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Best to paint all at the same time, with small stuff off the rig. This will prevent bridging of the paint between body and hinges, etc. and cracking loose later. Paint the windshield frame first then install the glass after. Just put together carefully and use some masking tape to avoid scratched if you have to. Not under the piece but by it.
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Unread 06-11-2013, 09:22 AM   #3
cobrao4
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Thanks for taking the time to respond and of course the advice
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Unread 06-11-2013, 06:34 PM   #4
ATVRACER76
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I agree with goldhammer.. But i have a few other tips i like to use.. Take your door hinges and spray the back side of it (side that goes against the fender and against the door), and paint the fender and door just in the area the hinge goes.. Any where one thing is bolted to the body covering something i like to paint seperately first.. Then id bolt it all together once the paints dry, lightly scuff any exposed new paint, and paint the whole thing at once.. Thats the best way to get good coverage and not have to worry about corrosion or rust starting in those spots..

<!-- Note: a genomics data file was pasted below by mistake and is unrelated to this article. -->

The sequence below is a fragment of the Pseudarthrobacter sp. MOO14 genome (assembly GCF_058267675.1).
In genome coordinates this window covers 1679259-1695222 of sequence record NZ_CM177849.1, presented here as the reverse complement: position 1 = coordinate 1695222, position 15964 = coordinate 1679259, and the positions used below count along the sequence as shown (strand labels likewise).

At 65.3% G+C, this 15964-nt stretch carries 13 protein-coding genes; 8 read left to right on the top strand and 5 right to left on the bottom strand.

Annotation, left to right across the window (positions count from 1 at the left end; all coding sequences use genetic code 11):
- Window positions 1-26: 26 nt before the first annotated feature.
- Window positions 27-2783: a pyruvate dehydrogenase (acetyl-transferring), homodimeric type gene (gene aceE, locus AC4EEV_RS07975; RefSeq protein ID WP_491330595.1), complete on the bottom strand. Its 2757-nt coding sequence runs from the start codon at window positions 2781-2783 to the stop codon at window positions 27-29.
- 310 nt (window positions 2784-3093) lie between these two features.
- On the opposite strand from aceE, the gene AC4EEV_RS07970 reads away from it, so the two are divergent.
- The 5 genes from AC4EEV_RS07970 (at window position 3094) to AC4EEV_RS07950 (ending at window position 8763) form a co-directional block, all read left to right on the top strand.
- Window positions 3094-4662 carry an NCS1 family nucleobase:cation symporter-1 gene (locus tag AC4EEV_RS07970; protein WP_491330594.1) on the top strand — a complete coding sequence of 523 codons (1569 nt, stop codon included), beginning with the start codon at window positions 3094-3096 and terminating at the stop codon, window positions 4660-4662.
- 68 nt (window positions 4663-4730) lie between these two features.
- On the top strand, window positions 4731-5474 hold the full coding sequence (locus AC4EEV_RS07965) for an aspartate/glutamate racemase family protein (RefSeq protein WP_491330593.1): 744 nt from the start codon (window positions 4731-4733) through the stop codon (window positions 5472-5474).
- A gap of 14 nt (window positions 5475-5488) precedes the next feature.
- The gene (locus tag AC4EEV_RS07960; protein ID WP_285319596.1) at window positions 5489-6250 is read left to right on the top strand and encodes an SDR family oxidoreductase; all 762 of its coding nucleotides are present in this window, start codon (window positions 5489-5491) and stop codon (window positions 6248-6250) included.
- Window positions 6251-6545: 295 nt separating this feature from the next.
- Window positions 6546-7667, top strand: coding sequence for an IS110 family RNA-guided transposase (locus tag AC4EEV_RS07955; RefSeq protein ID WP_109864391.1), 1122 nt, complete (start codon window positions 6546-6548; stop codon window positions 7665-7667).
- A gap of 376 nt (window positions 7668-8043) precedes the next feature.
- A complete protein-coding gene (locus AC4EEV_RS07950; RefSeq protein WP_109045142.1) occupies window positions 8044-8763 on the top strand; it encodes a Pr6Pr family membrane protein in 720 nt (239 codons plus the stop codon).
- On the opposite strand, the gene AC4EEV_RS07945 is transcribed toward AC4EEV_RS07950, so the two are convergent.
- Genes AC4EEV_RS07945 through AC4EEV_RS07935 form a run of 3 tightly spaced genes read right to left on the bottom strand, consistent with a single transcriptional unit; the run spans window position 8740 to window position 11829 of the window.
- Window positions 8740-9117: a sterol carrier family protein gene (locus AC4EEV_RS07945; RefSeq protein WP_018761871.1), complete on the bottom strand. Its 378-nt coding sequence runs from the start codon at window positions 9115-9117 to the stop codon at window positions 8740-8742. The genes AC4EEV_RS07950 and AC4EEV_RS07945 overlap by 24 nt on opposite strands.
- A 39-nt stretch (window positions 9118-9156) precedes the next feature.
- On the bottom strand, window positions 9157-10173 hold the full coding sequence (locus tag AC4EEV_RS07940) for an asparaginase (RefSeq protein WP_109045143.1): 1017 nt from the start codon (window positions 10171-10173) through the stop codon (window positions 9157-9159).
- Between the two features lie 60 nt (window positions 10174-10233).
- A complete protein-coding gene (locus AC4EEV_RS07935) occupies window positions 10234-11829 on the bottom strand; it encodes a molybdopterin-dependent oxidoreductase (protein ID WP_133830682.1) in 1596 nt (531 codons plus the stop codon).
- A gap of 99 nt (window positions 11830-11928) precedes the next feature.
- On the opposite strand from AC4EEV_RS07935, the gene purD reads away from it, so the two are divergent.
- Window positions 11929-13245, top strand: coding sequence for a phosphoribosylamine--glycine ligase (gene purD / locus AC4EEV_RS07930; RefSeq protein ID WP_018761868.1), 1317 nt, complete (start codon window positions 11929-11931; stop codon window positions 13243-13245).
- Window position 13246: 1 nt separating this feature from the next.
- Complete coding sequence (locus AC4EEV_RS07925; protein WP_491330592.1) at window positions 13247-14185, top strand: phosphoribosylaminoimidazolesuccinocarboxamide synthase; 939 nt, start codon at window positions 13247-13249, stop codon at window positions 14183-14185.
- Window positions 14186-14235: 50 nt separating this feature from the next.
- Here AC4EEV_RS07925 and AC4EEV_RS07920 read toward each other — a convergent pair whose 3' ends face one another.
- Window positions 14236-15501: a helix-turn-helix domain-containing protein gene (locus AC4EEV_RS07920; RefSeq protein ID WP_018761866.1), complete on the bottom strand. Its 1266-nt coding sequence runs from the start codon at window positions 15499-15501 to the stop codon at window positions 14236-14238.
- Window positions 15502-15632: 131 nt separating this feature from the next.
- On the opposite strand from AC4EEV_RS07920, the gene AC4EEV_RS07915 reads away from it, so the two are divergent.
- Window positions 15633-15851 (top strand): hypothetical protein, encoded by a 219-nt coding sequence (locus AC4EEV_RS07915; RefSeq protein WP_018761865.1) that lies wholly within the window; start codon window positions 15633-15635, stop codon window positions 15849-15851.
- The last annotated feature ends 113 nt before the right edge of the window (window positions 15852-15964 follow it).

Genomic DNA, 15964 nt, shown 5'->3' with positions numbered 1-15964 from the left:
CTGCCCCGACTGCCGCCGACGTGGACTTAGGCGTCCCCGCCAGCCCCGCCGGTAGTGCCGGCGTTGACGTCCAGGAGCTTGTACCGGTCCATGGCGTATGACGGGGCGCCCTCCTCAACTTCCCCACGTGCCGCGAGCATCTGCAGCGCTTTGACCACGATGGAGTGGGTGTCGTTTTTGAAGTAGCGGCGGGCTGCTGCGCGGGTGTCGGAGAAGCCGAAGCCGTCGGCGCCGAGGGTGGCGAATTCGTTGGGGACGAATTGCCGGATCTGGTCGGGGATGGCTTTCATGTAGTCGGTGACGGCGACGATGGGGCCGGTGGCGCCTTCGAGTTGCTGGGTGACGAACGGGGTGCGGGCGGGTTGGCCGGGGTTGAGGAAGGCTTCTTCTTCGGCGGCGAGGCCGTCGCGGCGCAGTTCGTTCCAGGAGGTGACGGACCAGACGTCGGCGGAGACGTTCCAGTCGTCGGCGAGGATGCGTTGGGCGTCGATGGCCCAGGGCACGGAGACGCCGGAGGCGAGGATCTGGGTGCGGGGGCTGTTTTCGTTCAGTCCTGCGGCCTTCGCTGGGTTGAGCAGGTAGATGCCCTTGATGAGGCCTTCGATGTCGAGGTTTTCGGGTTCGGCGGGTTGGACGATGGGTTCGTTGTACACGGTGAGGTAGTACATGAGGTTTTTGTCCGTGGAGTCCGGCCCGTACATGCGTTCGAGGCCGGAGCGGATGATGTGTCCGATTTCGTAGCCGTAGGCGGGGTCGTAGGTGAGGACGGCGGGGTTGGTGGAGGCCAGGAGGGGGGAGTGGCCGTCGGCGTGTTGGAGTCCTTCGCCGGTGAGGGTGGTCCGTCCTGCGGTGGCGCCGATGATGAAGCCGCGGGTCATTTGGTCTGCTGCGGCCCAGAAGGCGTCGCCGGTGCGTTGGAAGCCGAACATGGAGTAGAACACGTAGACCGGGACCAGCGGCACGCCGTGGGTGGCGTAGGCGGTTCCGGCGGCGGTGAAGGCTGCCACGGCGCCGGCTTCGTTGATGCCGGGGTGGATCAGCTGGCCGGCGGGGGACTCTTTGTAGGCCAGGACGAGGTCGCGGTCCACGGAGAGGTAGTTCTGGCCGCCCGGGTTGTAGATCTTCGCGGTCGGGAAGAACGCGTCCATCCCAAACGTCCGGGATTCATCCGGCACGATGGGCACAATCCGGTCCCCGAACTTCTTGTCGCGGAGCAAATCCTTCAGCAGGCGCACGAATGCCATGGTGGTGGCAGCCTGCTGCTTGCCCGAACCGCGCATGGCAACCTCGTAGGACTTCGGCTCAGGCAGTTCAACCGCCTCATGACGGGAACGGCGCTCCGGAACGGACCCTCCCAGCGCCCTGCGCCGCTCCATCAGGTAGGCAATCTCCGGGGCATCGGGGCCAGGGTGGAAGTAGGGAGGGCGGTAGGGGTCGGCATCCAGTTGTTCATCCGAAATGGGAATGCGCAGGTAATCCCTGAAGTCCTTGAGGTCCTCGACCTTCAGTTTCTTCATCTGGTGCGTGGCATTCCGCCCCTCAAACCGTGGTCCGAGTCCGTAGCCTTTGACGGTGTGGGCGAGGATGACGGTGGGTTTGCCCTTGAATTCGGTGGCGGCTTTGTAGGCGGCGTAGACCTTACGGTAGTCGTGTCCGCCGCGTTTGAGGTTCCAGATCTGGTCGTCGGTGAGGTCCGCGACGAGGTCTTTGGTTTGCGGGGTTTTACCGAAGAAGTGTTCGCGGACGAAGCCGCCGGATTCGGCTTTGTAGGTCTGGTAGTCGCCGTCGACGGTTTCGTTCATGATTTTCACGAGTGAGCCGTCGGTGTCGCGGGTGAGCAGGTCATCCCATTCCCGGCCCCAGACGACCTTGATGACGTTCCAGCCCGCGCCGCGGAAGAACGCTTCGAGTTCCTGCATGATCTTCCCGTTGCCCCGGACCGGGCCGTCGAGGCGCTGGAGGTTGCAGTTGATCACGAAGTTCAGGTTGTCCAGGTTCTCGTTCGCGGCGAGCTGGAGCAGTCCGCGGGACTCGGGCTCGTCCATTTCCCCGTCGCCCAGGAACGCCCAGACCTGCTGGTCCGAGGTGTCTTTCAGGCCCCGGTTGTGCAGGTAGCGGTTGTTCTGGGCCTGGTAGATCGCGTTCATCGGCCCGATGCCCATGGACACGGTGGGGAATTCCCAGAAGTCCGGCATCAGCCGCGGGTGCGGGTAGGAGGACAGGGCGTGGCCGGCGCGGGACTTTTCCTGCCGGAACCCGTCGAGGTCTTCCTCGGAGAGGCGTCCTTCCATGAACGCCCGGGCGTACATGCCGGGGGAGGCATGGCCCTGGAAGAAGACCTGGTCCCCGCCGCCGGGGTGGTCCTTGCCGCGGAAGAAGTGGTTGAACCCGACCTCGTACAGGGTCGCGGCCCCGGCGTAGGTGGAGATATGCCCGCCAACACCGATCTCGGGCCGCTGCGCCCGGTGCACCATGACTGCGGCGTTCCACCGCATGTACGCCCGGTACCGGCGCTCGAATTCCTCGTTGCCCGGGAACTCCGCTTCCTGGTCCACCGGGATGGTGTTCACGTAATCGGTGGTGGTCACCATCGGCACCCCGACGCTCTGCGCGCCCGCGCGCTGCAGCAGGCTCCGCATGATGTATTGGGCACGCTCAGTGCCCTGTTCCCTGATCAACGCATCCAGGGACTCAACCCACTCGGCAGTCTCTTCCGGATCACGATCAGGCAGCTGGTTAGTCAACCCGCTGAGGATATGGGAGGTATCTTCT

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Unread 06-12-2013, 08:49 AM   #5
goldhammer
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Not a bad idea, but with some materials you can get a lifting (wrinkling) issue with rebasing over scuffed/sanded clear when it is fresh, even though it is catalized. Catalized base coat material lessens it somewhat, but it can still happen.